HARRISBURG, PA — Today, PennFuture, the Sierra Club, Clean Air Council, Protect Penn-Trafford, and Earthworks filed a joint lawsuit against the Commonwealth of Pennsylvania, including Governor Josh Shapiro and the General Assembly, challenging the constitutionality of a law that prevents the Commonwealth from protecting communities from the harm caused by abandoned methane wells.
Thousands of abandoned, unplugged wells in Pennsylvania leak methane and other harmful chemicals into the air and water, harming public health and worsening the climate crisis. They mar communities, reduce property values, and depress the local tax base. They are also at risk of explosion.
The Commonwealth has the ability to require oil and gas companies to pay a bond to ensure that these wells don’t go abandoned and unplugged. But in 2022, the Pennsylvania legislature passed Act 96, which removed the Pennsylvania Environmental Quality Board (EQB)'s authority to adjust well bonding amounts and capped the amount for conventional wells at just $2,500 per well.
"When it passed Act 96, the Pennsylvania legislature tied the hands of regulators, blocking them from making common-sense changes to bonding requirements that would speed up plugging of these wells," said Kelsey Krepps, Sierra Club's Senior Field Organizer. "This lawsuit asks the court to rule Act 96 unconstitutional under the Environmental Rights Amendment, clearing the way for regulators to adopt policies that keep cleanup costs where they belong: with the operators who profit from these wells, not the communities who have to live with ongoing pollution from abandoned wells."
Well bond amounts — the money drilling companies have to put aside for cleanup and plugging before being allowed to drill a new well — no longer cover the costs of closing a well, which means if an oil or gas company goes out of business and abandons their wells, the cost of plugging those wells falls to Pennsylvania taxpayers.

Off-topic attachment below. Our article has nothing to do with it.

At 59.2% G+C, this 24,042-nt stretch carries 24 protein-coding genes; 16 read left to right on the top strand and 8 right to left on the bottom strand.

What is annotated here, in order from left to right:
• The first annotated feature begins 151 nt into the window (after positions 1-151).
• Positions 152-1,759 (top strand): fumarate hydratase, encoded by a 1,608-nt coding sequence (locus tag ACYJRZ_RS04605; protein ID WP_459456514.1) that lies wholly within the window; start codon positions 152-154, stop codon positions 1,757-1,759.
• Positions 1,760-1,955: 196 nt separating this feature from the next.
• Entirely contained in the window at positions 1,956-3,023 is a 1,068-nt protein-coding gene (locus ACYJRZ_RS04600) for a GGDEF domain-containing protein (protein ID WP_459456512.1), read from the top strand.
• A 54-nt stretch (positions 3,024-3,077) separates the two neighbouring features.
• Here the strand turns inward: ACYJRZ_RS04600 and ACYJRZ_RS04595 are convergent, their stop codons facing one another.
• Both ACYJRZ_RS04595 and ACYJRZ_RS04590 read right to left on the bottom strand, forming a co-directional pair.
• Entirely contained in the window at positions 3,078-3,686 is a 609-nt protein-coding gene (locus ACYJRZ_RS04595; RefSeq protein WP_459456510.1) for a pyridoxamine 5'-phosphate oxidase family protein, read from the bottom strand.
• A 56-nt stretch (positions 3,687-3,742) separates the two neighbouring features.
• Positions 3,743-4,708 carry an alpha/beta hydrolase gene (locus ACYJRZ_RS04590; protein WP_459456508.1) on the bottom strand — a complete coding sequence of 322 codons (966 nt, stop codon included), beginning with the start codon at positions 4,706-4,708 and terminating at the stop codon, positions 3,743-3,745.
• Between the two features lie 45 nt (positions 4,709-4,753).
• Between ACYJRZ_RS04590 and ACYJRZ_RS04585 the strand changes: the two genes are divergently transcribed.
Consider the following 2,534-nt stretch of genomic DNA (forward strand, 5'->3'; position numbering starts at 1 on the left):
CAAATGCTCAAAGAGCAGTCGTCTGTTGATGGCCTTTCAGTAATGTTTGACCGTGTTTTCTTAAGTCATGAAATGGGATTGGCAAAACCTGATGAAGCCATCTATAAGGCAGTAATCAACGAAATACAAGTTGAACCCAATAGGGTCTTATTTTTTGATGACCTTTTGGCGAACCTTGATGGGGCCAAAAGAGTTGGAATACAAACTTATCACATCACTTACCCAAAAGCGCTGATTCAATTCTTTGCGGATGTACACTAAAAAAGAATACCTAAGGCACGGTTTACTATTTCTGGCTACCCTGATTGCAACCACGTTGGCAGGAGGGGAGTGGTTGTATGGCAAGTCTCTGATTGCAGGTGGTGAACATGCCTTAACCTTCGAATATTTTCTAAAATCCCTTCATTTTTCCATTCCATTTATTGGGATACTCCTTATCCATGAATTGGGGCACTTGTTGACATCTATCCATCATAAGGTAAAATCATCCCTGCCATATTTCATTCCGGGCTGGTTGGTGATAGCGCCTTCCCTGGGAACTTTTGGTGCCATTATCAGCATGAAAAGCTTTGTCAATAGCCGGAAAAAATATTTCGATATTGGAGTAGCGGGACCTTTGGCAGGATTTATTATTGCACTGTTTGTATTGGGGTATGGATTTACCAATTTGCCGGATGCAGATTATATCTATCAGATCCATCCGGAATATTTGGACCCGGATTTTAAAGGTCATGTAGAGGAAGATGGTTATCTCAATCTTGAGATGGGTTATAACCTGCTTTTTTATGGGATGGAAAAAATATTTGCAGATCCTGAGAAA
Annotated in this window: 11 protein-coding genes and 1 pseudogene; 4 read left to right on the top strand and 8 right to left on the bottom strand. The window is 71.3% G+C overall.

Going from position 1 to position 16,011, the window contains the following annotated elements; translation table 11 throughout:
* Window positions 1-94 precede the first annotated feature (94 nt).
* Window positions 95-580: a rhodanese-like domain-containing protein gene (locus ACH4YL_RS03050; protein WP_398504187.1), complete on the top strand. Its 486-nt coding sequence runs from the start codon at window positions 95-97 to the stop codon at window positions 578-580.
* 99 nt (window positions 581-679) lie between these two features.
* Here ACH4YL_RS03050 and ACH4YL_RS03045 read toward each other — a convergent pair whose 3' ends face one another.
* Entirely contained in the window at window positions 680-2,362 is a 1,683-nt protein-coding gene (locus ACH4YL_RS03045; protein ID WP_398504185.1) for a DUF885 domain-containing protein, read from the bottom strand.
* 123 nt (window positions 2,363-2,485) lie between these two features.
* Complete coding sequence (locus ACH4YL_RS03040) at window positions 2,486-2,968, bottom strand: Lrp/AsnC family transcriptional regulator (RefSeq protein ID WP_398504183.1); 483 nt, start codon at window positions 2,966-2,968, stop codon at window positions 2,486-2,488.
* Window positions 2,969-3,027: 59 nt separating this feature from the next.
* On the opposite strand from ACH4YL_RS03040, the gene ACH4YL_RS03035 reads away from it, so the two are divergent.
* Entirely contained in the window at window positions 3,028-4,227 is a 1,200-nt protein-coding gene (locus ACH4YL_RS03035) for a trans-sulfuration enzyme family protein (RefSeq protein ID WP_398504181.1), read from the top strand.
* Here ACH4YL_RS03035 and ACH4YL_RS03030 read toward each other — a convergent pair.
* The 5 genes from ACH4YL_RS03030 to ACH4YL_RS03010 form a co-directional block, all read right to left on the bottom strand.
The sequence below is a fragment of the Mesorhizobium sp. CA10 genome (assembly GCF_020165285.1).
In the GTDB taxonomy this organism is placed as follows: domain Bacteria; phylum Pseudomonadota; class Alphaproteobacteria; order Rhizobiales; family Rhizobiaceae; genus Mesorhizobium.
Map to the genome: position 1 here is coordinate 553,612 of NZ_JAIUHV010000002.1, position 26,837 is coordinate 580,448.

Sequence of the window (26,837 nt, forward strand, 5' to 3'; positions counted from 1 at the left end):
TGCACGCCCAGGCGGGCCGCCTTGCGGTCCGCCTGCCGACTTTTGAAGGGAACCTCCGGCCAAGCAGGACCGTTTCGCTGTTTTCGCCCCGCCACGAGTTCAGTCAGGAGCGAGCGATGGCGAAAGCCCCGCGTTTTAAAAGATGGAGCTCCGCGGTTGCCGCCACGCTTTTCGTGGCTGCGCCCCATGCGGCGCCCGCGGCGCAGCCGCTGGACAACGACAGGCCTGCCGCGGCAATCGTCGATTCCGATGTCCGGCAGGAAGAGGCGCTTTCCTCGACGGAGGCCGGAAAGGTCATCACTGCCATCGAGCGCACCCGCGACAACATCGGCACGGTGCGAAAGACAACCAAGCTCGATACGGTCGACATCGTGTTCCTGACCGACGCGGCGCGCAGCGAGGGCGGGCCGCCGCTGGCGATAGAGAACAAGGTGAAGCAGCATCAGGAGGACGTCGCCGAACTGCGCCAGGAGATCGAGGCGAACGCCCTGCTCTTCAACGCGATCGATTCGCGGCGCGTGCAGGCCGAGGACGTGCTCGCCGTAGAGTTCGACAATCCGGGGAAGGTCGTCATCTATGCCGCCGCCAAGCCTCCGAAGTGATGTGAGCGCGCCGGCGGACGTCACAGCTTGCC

"We'd like to see the well bonding amounts reflect the actual cost of well plugging to ensure there is no financial incentive for drillers to abandon their wells and leave taxpayers on the hook," said PennFuture Senior Attorney Jessica O'Neill. "Sufficient bonding amounts are necessary to protect community and environmental health, as well as local economies, from the pollution that stems from abandoned and uncapped non-producing conventional gas wells."
The Sierra Club commissioned a report by Dr. Jeremy Weber of the University of Pittsburgh to investigate the bonding amounts for well plugging and the regulatory recommendations that would influence the requests in the two rulemaking petitions. The published 2021 report found that plugging conventional wells costs at least $38,000 per well, 900% more than the General Assembly's cap.
"If you or I were to dirty someone else's property, the law would hold us accountable," said Joseph Minott, Clean Air Council Executive Director and Chief Counsel. "Yet Pennsylvania's Legislature passed a law to give gas and oil drillers a pass for doing the same thing. That's not just wrong; it's unconstitutional."
"Oil and gas companies will continue to abandon wells recklessly and pollute Pennsylvania communities until our state government requires them to set aside adequate funds to clean up their mess," said Melissa Ostroff, Earthworks Pennsylvania Policy and Field Advocate. "Current bonding requirements do not protect Pennsylvanians. The rights protected by the Pennsylvania Constitution empower and obligate the Commonwealth to prevent bad operators from walking away from the harmful pollution they leave behind."
“The Pennsylvania Constitution charges our government with protecting our clean air and water,” said Gillian Graber, Executive Director of Protect PT. “But since they are falling short, we must hold them accountable.”
Carbon Tracker's Asset Retirement Obligations Portal estimates that it would cost $15 billion to plug all the orphan and abandoned gas wells in Pennsylvania. But the state currently has only
$47.2 million in bonding available to plug these wells.
PennFuture: Leigh Martinez email@example.com
Earthworks: Camila Ruiz Gallardo firstname.lastname@example.org
Sierra Club: Kelsey Krepps email@example.com
Clean Air Council: Katie Edwards firstname.lastname@example.org